The wings tattooed on Nike's back cover the scars of her dark past. Once she worked for a secret division of the CIA, then she walked away after they asked her to go one step too far. A new branch of Homeland Security, a fast-response group called the NIO, deals with domestic and foreign terrorism within US borders. Nike has skills the NIO needs. Then the NIO uncovers a conspiracy that threatens everything...
The big custom-built Hummers bumped their way through the jungle along the rutted road to the oil fields. It was hardly Callie's first trip out there but it was the first in such prestigious company. Her father's boss and some man from the State Department, of all things, travelled with them. It didn't look as if she'd need the book she had in her backpack, or get the chance to read it.
Oddly enough, it was turning out to be something of an occasion. Originally, they hadn't planned to bring her along on this trip but she'd just turned eighteen and was due to fly back home to the states in just a few weeks. In less than a month she'd start her first year at PrincetonUniversity with a major in international studies. As it happened, Princeton was where both her father's boss, Tony Gallegos, and the man from the State Department, Phillip Reeves, had attended college.
Once her father mentioned it, both men insisted on bringing her along so they could fill her in and trade stories of their time there.
There were several vehicles in the expedition into the jungle where the oil rigs were located, a truck with some of the oil field workers, cars with guards both ahead and behind, another truck carrying supplies and their own Hummer.
Except for the presence of Mr. Reeves, it was a fairly routine trip. Tensions over the oil were rising among some of the more radical groups in the area so he'd come to try to negotiate with them to see if he could smooth the waters a bit.
First, though, he wanted to visit the oil fields. A lot of people were pretty pissed about it and some of them would be even more so if they knew about this trip. Some of them thought that statement said too much about his priorities, that like in Iraq the oil fields were more important to the U.S. than the negotiations. It was the oil that Reeves really cared about.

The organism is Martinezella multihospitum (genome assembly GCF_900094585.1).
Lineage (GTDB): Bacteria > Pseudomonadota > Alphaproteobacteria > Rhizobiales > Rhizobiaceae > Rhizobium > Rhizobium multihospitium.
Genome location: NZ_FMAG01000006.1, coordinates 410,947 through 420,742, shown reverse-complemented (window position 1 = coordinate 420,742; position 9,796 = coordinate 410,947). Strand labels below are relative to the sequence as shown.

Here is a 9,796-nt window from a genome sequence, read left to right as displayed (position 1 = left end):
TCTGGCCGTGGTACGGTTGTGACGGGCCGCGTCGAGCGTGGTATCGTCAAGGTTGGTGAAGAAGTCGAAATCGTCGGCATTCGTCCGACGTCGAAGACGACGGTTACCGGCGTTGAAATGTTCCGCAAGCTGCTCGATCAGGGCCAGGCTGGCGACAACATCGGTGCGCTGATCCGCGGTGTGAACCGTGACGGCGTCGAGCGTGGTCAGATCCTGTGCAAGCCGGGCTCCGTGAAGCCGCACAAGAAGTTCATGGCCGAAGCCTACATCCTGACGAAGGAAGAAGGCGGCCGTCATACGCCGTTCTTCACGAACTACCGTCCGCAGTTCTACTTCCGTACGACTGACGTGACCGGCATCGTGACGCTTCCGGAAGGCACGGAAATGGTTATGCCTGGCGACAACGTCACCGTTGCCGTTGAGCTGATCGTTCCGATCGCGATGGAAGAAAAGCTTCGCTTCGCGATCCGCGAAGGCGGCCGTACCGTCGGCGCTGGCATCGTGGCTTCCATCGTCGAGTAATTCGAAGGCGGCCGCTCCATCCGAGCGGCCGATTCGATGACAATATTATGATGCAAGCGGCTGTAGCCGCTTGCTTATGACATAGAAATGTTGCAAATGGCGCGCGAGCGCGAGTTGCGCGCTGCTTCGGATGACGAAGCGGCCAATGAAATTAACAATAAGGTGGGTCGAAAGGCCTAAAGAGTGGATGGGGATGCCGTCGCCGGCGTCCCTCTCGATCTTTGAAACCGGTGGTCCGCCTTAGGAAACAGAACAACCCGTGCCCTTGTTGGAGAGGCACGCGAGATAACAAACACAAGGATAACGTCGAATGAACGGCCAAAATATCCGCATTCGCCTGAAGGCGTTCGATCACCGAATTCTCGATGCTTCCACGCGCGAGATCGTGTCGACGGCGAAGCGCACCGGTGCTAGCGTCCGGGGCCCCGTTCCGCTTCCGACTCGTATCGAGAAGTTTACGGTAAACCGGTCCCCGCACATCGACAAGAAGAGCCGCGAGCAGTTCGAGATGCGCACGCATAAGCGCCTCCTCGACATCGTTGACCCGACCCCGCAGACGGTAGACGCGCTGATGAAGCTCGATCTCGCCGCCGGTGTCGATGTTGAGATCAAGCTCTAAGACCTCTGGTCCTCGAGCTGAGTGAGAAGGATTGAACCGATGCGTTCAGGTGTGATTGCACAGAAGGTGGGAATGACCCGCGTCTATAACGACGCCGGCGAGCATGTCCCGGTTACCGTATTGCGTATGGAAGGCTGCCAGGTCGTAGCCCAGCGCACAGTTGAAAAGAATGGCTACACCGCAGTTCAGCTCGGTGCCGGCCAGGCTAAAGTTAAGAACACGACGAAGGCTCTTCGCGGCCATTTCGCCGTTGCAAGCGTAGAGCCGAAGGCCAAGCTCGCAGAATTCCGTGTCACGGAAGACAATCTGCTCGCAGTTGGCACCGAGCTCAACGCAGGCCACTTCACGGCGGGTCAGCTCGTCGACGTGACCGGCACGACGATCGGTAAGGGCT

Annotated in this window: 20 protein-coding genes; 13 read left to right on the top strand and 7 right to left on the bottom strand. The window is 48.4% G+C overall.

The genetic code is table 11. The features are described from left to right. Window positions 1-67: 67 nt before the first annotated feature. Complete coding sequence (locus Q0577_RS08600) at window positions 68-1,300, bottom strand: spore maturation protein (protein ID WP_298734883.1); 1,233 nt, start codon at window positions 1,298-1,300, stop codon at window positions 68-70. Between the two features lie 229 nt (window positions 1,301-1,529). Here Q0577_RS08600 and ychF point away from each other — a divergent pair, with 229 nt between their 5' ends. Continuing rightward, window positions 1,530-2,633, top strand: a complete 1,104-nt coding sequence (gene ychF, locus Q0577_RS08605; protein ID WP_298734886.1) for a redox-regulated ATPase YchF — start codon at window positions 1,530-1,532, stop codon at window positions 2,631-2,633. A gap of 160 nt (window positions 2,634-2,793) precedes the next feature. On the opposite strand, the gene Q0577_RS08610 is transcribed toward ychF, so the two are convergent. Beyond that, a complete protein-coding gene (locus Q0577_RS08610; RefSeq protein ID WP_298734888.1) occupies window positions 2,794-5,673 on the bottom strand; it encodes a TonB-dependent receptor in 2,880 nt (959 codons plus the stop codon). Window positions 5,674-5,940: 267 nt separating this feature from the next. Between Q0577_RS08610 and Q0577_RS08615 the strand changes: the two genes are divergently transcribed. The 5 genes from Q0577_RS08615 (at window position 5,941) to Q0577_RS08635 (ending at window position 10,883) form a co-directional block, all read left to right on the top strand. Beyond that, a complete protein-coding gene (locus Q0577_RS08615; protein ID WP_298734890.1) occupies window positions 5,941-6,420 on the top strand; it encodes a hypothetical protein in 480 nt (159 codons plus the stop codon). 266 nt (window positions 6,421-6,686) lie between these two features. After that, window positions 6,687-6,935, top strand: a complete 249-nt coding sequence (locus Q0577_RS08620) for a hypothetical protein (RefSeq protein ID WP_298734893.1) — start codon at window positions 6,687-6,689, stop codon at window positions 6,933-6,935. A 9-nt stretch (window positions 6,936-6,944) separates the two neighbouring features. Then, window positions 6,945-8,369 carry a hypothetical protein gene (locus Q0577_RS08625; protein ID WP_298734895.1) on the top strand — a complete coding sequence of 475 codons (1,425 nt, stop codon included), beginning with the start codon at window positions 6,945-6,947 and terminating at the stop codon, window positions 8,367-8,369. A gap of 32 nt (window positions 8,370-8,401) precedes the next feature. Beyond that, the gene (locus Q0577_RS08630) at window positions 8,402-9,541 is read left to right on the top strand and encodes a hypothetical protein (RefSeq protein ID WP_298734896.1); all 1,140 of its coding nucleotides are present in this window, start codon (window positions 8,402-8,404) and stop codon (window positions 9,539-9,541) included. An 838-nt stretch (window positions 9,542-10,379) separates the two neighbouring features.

Callie had even heard some of that kind of talk on the streets among the people she hung out with there, her parkour and free-running friends.
Listening to him on the way out, she couldn't really argue the point, it was all he talked about, the importance of the oil fields. That was, when he wasn't talking about Princeton and the bars she had to visit in the towns near the campus once she was there.
So far, though, the trip had gone pretty quietly with the two men trading stories of their days at college. Callie caught an amused and resigned look from her father when the other two men weren't watching. He gave her a wink and she smothered a grin.
She glanced out the windows at the thick undergrowth that ran so close beside the windows here along the road where the sun could reach and then up at the trees that towered high above them. Branches clattered and scraped against the glass. The sky was cloudy and dark above them, the sunlight of the morning vanishing as the rainy season clouds rolled in. To those who didn't know the rain forest it was surprisingly cool, the clammy air thick and heavy with moisture. Some folks thought the humidity at home was bad but they'd never been in the jungle in the rainy season.
Both Mr Gallegos and Mr Reeves were reminiscing again over their days at college. Callie restrained a sigh, listening with only half anear. A part of her longed for the book in her backpack. It was a long usually boring trip, broken only by the appearance of an animal or bird erupting out of the brush but now she couldn't even read or she'd look rude.
The sudden chatter of automatic weapon fire shattered the boredom, the quiet.
Instantly it became a green and scarlet nightmare as bodies shuddered with the impact of bullets, blood sprayed, screams and cries rang out as men fell amid the shouting and confusion.